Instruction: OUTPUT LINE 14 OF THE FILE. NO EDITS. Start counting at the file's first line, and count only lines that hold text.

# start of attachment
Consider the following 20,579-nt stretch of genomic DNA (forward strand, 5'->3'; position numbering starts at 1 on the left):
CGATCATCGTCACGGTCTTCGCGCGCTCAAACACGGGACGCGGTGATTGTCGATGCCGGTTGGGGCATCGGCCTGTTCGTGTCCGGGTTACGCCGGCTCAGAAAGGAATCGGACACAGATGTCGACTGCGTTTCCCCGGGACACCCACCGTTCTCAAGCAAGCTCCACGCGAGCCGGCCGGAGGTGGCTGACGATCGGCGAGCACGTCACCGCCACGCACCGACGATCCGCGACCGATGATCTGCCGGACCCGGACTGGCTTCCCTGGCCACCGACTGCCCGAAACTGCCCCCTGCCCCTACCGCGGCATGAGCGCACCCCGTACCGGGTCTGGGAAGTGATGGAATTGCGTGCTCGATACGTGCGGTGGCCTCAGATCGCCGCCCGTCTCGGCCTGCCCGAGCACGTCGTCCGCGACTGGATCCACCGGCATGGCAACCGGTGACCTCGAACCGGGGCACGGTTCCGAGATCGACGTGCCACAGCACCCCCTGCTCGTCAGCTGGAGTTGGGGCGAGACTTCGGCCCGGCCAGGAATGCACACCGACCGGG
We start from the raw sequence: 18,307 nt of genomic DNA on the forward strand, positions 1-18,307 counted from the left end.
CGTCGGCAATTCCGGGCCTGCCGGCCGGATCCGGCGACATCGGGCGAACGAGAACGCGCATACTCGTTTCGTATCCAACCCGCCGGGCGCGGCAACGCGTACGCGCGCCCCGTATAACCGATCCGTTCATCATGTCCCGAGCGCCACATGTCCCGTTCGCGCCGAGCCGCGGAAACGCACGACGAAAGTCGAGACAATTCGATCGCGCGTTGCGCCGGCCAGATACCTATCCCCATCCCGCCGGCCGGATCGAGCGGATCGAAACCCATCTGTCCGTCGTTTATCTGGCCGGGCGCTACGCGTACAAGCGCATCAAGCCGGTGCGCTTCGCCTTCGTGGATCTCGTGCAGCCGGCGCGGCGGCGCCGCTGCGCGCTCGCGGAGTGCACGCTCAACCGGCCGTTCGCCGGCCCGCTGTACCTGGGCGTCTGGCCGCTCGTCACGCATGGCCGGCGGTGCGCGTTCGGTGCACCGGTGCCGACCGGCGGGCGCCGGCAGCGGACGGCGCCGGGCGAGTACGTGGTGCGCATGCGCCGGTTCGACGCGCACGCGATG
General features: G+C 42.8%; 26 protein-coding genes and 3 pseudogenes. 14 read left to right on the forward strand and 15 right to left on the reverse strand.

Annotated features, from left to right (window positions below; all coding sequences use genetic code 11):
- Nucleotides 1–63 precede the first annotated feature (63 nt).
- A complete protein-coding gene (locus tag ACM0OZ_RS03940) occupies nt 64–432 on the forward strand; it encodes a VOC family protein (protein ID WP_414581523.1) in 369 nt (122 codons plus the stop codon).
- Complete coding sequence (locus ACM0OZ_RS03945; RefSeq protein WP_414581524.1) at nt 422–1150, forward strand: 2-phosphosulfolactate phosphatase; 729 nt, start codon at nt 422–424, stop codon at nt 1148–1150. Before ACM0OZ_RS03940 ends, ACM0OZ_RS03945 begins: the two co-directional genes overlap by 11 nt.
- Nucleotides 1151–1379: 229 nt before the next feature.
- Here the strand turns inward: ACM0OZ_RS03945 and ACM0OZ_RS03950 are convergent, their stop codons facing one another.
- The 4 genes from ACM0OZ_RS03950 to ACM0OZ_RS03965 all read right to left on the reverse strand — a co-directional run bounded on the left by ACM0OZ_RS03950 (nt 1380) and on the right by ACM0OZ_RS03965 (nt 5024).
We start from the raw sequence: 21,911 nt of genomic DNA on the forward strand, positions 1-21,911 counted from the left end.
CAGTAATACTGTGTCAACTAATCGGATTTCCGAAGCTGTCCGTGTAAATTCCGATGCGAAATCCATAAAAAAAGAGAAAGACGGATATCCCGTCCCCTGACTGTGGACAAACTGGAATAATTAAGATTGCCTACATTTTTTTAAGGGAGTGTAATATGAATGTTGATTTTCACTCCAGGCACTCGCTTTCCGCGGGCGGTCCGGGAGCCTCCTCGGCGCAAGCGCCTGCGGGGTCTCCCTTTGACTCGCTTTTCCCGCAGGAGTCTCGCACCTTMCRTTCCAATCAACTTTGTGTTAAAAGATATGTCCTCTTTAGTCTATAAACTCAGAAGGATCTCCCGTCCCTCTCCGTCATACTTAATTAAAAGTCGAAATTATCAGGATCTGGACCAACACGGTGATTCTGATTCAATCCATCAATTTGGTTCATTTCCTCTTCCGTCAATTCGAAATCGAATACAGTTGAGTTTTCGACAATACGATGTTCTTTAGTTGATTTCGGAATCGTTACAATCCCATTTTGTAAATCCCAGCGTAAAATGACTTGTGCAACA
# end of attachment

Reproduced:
CAGTAATACTGTGTCAACTAATCGGATTTCCGAAGCTGTCCGTGTAAATTCCGATGCGAAATCCATAAAAAAAGAGAAAGACGGATATCCCGTCCCCTGACTGTGGACAAACTGGAATAATTAAGATTGCCTACATTTTTTTAAGGGAGTGTAATATGAATGTTGATTTTCACTCCAGGCACTCGCTTTCCGCGGGCGGTCCGGGAGCCTCCTCGGCGCAAGCGCCTGCGGGGTCTCCCTTTGACTCGCTTTTCCCGCAGGAGTCTCGCACCTTMCRTTCCAATCAACTTTGTGTTAAAAGATATGTCCTCTTTAGTCTATAAACTCAGAAGGATCTCCCGTCCCTCTCCGTCATACTTAATTAAAAGTCGAAATTATCAGGATCTGGACCAACACGGTGATTCTGATTCAATCCATCAATTTGGTTCATTTCCTCTTCCGTCAATTCGAAATCGAATACAGTTGAGTTTTCGACAATACGATGTTCTTTAGTTGATTTCGGAATCGTTACAATCCCATTTTGTAAATCCCAGCGTAAAATGACTTGTGCAACA